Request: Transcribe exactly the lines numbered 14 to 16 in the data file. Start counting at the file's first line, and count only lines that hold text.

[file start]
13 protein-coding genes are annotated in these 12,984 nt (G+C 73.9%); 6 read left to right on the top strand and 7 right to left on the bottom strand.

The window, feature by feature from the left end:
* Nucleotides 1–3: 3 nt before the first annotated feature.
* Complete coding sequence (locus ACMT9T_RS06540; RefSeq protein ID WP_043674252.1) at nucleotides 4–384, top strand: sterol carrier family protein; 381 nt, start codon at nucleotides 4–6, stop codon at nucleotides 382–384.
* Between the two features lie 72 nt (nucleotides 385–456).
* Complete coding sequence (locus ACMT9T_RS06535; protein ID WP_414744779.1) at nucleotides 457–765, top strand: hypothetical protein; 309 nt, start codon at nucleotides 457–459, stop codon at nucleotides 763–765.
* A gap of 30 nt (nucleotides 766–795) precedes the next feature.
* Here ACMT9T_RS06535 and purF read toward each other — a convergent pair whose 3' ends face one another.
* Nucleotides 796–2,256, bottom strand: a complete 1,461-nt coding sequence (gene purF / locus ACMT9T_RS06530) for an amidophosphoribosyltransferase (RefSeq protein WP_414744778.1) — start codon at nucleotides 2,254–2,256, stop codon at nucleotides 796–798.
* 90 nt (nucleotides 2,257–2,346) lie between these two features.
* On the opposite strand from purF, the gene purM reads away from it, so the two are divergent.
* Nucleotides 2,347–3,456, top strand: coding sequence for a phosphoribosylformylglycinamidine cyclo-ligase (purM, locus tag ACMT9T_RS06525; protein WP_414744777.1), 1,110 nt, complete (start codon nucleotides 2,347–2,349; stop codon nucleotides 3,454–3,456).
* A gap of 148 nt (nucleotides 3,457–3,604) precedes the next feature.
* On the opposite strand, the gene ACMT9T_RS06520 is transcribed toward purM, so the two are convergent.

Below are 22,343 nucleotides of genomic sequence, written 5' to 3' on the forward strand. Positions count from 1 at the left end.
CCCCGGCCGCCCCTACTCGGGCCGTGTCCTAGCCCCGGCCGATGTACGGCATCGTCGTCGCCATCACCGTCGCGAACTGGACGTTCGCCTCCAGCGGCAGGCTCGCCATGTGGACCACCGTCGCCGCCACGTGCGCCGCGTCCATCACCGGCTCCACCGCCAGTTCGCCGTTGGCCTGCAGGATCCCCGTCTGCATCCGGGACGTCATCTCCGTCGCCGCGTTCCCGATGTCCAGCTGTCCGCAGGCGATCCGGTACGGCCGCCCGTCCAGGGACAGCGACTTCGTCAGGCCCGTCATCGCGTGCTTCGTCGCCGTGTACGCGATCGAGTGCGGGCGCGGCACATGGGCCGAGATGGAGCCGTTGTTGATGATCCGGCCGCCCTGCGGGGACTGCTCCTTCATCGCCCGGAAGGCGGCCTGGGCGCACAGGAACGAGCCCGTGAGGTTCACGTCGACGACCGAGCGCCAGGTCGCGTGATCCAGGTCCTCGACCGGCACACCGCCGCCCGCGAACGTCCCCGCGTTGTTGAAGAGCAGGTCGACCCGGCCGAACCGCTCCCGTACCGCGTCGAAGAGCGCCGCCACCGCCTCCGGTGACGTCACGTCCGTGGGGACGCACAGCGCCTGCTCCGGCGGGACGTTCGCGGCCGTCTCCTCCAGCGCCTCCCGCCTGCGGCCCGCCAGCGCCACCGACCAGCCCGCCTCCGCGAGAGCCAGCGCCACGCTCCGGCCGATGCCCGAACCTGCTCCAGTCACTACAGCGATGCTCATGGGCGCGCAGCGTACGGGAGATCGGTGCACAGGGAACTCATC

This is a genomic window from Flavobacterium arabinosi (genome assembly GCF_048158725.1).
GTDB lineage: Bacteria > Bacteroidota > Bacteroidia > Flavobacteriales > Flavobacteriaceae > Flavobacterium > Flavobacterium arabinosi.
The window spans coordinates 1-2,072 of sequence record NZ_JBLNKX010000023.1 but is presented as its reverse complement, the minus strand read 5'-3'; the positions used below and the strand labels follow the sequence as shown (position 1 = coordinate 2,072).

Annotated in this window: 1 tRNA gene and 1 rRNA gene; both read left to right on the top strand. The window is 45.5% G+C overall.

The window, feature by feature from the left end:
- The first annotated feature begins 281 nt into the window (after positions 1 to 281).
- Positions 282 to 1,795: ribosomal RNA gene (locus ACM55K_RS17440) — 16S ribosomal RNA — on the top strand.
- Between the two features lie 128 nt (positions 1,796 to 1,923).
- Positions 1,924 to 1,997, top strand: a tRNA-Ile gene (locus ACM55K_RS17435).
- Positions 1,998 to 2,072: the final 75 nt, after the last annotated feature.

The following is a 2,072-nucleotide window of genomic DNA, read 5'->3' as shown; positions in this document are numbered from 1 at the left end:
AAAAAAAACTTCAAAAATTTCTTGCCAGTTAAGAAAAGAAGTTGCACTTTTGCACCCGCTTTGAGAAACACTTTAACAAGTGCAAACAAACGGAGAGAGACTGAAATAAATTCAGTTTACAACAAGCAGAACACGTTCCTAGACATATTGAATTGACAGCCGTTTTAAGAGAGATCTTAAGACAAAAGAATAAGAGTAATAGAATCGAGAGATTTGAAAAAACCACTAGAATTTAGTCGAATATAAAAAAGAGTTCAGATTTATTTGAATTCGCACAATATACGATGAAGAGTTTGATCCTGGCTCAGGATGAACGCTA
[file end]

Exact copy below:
* On the opposite strand, the gene ACMT9T_RS06520 is transcribed toward purM, so the two are convergent.

Below are 22,343 nucleotides of genomic sequence, written 5' to 3' on the forward strand. Positions count from 1 at the left end.
CCCCGGCCGCCCCTACTCGGGCCGTGTCCTAGCCCCGGCCGATGTACGGCATCGTCGTCGCCATCACCGTCGCGAACTGGACGTTCGCCTCCAGCGGCAGGCTCGCCATGTGGACCACCGTCGCCGCCACGTGCGCCGCGTCCATCACCGGCTCCACCGCCAGTTCGCCGTTGGCCTGCAGGATCCCCGTCTGCATCCGGGACGTCATCTCCGTCGCCGCGTTCCCGATGTCCAGCTGTCCGCAGGCGATCCGGTACGGCCGCCCGTCCAGGGACAGCGACTTCGTCAGGCCCGTCATCGCGTGCTTCGTCGCCGTGTACGCGATCGAGTGCGGGCGCGGCACATGGGCCGAGATGGAGCCGTTGTTGATGATCCGGCCGCCCTGCGGGGACTGCTCCTTCATCGCCCGGAAGGCGGCCTGGGCGCACAGGAACGAGCCCGTGAGGTTCACGTCGACGACCGAGCGCCAGGTCGCGTGATCCAGGTCCTCGACCGGCACACCGCCGCCCGCGAACGTCCCCGCGTTGTTGAAGAGCAGGTCGACCCGGCCGAACCGCTCCCGTACCGCGTCGAAGAGCGCCGCCACCGCCTCCGGTGACGTCACGTCCGTGGGGACGCACAGCGCCTGCTCCGGCGGGACGTTCGCGGCCGTCTCCTCCAGCGCCTCCCGCCTGCGGCCCGCCAGCGCCACCGACCAGCCCGCCTCCGCGAGAGCCAGCGCCACGCTCCGGCCGATGCCCGAACCTGCTCCAGTCACTACAGCGATGCTCATGGGCGCGCAGCGTACGGGAGATCGGTGCACAGGGAACTCATC